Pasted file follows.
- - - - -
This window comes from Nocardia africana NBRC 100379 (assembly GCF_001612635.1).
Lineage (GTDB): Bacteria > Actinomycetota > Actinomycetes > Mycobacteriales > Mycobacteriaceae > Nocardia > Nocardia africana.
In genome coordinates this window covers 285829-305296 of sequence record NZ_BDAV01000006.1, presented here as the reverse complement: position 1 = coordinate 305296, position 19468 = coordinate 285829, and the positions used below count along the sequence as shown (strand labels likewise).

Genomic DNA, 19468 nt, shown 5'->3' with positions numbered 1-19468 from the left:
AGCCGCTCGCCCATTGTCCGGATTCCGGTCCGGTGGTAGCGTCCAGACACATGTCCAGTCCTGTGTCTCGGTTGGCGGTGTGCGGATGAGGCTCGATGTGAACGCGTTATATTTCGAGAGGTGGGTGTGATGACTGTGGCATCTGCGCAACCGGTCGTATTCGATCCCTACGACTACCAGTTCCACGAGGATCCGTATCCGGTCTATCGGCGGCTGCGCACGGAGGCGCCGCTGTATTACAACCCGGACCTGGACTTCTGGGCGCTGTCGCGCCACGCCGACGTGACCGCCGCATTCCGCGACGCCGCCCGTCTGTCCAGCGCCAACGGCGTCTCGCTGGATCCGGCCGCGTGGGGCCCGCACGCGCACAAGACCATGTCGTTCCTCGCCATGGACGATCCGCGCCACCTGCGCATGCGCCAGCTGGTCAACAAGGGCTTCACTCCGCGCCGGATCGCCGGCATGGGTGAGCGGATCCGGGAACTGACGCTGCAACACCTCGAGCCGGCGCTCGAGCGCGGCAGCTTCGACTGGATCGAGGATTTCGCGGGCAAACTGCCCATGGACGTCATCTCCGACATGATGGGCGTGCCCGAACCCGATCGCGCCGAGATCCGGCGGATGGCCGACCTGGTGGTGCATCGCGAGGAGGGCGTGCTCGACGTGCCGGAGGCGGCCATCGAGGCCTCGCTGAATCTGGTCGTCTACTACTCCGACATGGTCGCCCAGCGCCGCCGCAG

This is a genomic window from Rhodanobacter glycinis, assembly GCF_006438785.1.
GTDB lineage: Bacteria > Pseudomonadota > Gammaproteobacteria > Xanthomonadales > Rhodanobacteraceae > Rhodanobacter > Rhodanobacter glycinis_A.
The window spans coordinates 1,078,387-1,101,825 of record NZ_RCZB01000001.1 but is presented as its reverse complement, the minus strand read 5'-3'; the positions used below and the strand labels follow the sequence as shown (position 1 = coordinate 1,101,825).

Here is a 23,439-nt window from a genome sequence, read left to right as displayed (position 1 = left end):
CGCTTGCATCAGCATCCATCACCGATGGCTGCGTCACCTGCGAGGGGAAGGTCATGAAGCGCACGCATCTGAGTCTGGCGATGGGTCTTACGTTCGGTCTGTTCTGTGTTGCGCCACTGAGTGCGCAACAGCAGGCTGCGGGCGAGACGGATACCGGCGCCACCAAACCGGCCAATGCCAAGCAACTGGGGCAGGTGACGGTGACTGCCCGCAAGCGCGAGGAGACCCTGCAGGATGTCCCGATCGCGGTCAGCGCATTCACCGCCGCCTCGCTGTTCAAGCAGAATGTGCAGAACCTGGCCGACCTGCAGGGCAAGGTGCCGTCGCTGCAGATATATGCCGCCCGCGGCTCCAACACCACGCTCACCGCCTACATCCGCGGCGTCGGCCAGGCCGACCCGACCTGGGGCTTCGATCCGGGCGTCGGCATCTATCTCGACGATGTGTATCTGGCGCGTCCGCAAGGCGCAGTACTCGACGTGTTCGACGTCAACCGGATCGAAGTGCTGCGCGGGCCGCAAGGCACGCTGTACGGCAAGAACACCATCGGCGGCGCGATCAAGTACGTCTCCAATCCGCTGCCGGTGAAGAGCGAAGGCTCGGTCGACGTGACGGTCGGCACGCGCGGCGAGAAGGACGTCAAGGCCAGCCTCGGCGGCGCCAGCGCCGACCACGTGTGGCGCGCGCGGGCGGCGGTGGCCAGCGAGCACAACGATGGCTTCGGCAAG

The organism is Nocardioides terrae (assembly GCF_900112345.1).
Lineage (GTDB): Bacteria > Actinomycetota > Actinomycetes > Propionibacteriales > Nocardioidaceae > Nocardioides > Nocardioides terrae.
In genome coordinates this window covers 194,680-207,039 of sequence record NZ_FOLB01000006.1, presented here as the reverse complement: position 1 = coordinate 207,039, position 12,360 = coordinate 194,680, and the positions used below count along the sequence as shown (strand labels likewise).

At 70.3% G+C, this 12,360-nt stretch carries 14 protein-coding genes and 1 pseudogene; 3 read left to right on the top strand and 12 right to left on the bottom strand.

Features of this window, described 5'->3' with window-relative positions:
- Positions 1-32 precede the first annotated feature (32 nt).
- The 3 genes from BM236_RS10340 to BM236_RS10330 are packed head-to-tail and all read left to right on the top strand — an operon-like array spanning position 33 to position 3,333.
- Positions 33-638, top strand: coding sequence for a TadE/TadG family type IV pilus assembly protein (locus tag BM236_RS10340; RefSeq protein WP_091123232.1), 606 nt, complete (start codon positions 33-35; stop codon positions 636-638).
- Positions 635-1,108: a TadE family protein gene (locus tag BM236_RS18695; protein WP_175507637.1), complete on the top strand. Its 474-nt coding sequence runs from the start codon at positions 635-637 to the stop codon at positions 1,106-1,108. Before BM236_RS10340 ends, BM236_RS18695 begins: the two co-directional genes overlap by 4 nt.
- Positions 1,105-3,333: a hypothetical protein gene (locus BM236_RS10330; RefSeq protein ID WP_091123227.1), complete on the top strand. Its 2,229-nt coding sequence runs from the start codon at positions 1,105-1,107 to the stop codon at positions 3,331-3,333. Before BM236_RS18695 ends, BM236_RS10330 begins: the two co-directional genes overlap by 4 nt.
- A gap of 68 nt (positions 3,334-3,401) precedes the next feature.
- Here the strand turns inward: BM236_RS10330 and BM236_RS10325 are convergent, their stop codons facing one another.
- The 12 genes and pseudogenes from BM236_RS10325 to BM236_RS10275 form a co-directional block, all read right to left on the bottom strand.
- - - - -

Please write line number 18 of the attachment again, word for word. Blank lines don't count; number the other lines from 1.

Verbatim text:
- Positions 33-638, top strand: coding sequence for a TadE/TadG family type IV pilus assembly protein (locus tag BM236_RS10340; RefSeq protein WP_091123232.1), 606 nt, complete (start codon positions 33-35; stop codon positions 636-638).